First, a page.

Bright Eyes, from left, are Nate Walcott, Conor Oberst and Mike Mogis.

Conor, where are you? Are you here?

“Yeah, I’m here.”

“Here” is Omaha, where singer/songwriter and Bright Eyes frontman Conor Oberst has been holed up in his midtown home since July to ride out the COVID-19 pandemic, surrounded (though no doubt socially distanced) by friends, family and the two dogs he shares joint custody of with his “best friend” ex-wife Corina Figueroa Escamilla.

Over the past 22 years I’ve checked in with Oberst from time to time, usually upon the release of a new album. For this occasion, it’s Down in the Weeds, Where the World Once Was, the 10th studio album and the first Bright Eyes release since 2011’s The People’s Key. While some thought the band broke up, faithful readers of this column know I’ve always said the Bright Eyes’ triumvirate of Oberst, Mike Mogis and Nate Walcott would ride together again one day; after all, there was never a reason why they shouldn’t.

“We’ve obviously been friends the whole time,” Oberst said in a froggy afternoon drawl over the phone. “Both Nate and Mike have worked on all my various solo projects, and (they’ve) worked on their film and TV score stuff. I feel like we jumped right back in.”

It’s always fun during the weeks leading up to and following the release of a Bright Eyes album to see critics try to decipher its meaning. The consensus: Down in the Weeds… is Bright Eyes’ mid-life crisis / end-of-the-world album, though in fact it was written well before the onset of COVID-19. The themes (critics say) revolve around his divorce and the death of Oberst’s brother, Matt, in 2016.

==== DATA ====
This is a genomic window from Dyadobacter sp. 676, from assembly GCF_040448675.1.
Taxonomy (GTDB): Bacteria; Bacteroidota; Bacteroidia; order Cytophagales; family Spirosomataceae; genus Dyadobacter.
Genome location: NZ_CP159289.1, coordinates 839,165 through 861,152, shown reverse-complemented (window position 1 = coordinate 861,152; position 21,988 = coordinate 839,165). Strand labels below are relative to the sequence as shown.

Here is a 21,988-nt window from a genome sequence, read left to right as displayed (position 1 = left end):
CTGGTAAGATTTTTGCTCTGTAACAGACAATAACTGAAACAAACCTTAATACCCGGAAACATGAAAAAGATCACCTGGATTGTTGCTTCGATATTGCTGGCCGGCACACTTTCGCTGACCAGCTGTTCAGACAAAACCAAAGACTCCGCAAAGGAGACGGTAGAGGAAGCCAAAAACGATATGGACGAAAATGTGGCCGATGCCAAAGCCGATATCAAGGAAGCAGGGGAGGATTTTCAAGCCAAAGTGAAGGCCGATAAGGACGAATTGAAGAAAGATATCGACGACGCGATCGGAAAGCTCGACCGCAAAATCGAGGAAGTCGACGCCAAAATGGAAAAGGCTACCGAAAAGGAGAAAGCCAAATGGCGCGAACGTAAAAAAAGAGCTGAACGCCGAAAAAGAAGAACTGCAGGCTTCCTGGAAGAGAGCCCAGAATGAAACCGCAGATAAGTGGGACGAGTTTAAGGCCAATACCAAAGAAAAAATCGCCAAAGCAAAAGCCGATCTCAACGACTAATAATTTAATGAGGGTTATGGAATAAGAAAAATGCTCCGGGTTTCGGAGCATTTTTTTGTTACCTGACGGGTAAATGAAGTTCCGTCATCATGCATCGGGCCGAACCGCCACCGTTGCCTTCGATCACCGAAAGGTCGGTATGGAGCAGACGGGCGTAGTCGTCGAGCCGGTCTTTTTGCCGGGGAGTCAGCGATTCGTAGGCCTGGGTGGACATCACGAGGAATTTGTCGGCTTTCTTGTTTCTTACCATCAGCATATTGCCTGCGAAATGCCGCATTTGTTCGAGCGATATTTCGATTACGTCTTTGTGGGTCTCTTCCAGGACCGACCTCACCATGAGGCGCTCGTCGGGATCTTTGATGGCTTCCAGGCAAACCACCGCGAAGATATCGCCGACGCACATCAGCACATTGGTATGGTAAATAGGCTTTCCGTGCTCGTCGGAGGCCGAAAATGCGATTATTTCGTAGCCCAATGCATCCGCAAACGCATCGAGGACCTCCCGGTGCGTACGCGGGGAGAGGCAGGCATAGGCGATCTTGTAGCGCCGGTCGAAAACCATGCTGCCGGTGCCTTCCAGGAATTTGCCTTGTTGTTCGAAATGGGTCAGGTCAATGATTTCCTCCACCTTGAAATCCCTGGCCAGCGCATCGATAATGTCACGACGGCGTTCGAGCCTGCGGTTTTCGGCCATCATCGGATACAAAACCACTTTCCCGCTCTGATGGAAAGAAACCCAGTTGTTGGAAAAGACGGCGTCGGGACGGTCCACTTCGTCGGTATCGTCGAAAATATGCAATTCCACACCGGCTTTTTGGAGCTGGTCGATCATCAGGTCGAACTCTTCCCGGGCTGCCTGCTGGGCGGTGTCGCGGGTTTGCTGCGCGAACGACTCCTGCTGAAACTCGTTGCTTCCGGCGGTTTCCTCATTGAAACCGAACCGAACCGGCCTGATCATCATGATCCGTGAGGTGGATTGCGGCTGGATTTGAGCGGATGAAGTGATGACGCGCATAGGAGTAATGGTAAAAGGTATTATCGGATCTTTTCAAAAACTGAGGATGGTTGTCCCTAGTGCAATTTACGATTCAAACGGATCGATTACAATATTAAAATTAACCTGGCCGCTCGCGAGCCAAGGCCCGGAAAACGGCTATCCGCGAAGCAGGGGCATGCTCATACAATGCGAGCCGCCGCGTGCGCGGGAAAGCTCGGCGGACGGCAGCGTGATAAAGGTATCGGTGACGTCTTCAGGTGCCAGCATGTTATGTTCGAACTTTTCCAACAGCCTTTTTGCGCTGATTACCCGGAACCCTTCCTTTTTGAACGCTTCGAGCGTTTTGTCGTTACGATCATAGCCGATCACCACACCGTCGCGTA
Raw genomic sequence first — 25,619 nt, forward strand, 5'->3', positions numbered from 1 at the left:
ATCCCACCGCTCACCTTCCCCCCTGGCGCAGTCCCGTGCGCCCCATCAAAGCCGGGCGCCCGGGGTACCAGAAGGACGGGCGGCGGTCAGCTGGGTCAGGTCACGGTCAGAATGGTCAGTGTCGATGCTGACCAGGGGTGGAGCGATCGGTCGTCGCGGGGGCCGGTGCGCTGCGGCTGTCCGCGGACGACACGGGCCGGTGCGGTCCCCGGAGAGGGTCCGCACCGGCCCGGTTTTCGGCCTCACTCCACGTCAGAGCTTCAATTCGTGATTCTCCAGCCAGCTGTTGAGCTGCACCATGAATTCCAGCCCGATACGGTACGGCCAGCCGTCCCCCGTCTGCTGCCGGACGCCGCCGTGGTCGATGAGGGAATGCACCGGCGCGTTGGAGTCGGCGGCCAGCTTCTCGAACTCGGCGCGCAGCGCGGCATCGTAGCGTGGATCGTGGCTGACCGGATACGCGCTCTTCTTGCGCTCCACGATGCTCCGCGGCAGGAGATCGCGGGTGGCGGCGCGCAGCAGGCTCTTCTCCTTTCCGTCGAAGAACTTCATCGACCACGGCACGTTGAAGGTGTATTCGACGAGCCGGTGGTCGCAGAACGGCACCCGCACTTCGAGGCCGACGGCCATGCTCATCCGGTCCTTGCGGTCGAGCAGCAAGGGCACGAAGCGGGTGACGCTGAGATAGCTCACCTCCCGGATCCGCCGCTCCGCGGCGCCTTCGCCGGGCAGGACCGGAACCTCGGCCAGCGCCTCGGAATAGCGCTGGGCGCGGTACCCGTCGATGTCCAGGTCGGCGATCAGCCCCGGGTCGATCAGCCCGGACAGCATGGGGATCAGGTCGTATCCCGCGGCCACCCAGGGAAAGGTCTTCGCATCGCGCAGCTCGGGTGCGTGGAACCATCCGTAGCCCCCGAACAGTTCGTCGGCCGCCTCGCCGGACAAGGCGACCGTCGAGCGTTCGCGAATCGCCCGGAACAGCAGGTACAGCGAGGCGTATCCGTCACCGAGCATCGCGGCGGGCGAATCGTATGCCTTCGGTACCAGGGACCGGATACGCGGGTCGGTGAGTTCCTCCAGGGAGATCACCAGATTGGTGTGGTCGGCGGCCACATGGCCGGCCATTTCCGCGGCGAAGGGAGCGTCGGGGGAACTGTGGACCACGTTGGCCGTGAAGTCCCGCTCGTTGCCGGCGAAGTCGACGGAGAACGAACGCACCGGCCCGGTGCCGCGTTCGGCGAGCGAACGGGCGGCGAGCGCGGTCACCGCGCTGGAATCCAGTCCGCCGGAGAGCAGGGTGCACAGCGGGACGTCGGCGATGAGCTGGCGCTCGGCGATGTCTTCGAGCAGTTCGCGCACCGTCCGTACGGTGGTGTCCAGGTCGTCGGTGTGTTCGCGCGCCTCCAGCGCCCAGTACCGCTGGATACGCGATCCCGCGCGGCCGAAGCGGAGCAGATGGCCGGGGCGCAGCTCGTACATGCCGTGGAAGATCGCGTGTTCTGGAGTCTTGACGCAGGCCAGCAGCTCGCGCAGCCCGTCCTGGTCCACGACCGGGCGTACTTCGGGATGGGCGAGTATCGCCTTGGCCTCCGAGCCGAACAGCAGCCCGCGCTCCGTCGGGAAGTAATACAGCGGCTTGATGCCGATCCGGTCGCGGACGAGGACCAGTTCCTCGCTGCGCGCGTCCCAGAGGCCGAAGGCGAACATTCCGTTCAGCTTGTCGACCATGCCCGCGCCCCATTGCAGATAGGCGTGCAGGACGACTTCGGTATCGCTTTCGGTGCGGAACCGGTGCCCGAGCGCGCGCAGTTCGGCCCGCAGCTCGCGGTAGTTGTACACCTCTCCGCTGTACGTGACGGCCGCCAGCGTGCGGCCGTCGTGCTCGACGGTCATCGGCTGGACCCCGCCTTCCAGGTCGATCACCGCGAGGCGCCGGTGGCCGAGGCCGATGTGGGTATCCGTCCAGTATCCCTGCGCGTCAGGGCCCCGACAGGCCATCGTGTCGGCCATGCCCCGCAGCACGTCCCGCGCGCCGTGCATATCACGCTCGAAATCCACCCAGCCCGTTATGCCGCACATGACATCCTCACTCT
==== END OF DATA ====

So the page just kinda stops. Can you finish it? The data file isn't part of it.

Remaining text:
Pitchfork, the online music magazine and arguably the most important arbiter of indie rock, gave the album a respectable 7.4 rating, with critic Marc Hogan summing it up with: “Running over the same old ground, Bright Eyes have found the same old fears.” Whatever that means.

My two cents after a few listenings: The density of the album’s ideas and arrangements make Down in the Weeds… one of the most overall satisfying — if not exhausting — Bright Eyes albums in the project’s oeuvre.

Over the course of the half-hour phone interview, Oberst talked very little about the album. Instead, we chatted mostly about how he’s riding out the pandemic. Oberst said he spent the first five months bunkered up with his girlfriend at his home in Los Angeles before driving back to Omaha in July.

“Los Angeles County was like the first place to really lock it down,” he said. “And then you get out here and it’s almost like it’s not happening, you know what I mean? You drive through Blackstone and people are going to bars and stuff. It’s a little different experience, but I guess we’re all kind of going through it in a different way.”

Like a lot of people, Oberst thinks he already contracted COVID-19, though he never got tested for it.”Me and Phoebe (Bridgers, Oberst’s partner in folk-rock project Better Oblivion Community Center) went to New York and when we came back to LA, we were both so completely sick, and I had this weird respiratory thing that lasted like two months,” he said. “I don’t know if that means I had it; I don’t know if that means I won’t get it again.”

So Oberst has been sticking close to his Fair Acres compound where he lives with a few roommates and his dogs, with Mike Mogis “just up the hill” sharing in his social bubble. You’d think he would see this as a great opportunity to work on music, but instead, Oberst sounded lost.

“I sort of feel like there’s two camps in the COVID world,” he said. “(There’s) the people taking time to self-improve and be productive and all that stuff. I’m definitely in the other camp. I look at my guitars, I look at my piano, I don’t really touch it. I have sort of, like, no motivation.”

That could be because Oberst has watched powerless while all plans for Bright Eyes’ musical world domination went up in a cloud of virus spores.